Amidst concerns around coronavirus (COVID-19), stores across the world have been experiencing toilet paper, paper towel and tissue shortages. In light of this, many people have to explore alternatives – such as wet wipes, baby wipes and other similar items.
Unfortunately, even flush-friendly products can put a strain on your plumbing. To reduce the risk of sewer blockages, ensure your pipes stay free of clogs and that you’re able to sanitize properly, here’s a closer look at what’s safe to flush and what you should, instead, throw in the trash can.
Toilet paper is the only flushable product. Many toilet paper brands dissolve in minutes, and even the thickest varieties will dissolve within 24 hours after flushing.
Whenever possible, dispose of wipes in a wastebasket. Baby wipes, facial wipes and even products marked flushable do not disintegrate the same way as toilet paper, which, over time, can cause significant plumbing issues. Although many brands of disposable wipes are labeled "flushable," don't flush them. The clogs and backups they cause may result in expensive plumbing bills for your home or increased wastewater fees from your community.
Wipes can accumulate into nasty fatbergs, which is very large mass of solid waste in a sewerage system, consisting of things such as of congealed fat, oils and sanitary products that have been flushed down the toilet. The sewer system is designed for water, human waste and toilet paper. It can not cope with more and more items that should not be flushed.
The age of your home often indicates how fragile your plumbing system is. Older homes may already have corroded or brittle plumbing pipes. Flushing wet wipes down these drains can tangle them with everything else already down there, resulting in a clogged sewer system. Most homeowners are required to cover plumbing repairs occurring between their home and the service line, usually along the street. Fixing backed up or damaged pipes can result in high costs for homeowners and your local facilities.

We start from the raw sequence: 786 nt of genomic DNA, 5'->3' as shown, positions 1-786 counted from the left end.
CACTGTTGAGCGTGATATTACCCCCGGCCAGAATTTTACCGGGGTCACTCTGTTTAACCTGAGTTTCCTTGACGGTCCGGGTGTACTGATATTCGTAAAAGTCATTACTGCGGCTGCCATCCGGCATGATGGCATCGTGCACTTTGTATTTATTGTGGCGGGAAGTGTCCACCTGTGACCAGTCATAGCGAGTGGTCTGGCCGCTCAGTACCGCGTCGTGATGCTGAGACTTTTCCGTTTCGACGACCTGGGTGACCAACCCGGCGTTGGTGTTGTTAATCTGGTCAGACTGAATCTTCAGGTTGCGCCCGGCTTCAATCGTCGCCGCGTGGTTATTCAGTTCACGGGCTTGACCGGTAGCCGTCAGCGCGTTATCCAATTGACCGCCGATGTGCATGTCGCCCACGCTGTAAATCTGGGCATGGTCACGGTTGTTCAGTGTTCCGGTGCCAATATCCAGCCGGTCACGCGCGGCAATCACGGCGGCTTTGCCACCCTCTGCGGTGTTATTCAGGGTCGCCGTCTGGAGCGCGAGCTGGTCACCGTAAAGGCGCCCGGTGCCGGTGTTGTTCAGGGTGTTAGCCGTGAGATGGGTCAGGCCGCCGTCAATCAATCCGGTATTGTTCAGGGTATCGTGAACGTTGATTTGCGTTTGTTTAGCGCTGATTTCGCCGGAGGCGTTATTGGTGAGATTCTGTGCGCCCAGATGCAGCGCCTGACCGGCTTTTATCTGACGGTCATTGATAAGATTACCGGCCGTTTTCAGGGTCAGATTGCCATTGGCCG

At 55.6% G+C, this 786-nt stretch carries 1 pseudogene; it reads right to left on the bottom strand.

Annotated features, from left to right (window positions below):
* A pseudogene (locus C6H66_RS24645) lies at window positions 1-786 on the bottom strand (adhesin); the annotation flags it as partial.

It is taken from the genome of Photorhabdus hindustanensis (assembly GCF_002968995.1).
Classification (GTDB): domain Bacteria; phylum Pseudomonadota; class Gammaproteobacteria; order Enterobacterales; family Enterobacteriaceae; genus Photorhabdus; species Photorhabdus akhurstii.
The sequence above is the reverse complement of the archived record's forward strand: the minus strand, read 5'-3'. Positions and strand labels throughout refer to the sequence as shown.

Further, if wet wipes do make it through the sewer system without causing a problem, they can still create problems once they hit the sewage treatment plant. These fibrous wipes can damage and overheat the industrial-grade pumps at treatment plants; this ultimately costs taxpayers as repairs are far from cheap.
Paper towels and tissues are not all that different from toilet paper in terms of their makeup; however, they do not break down the same way toilet paper does. If you need to use paper towels or tissues in place of toilet paper for any reason, consider disposing of them in a wastebasket.
Of course, it’s important not to flush any other items down your toilet. The toilet is for toilet paper alone; please use the trash for all other products such as; napkins, diapers, feminine hygiene products and gauze and bandages.
What should I flush?
As you seek alternatives, please do the right thing and do your part to keep our community and facilities clean and functioning.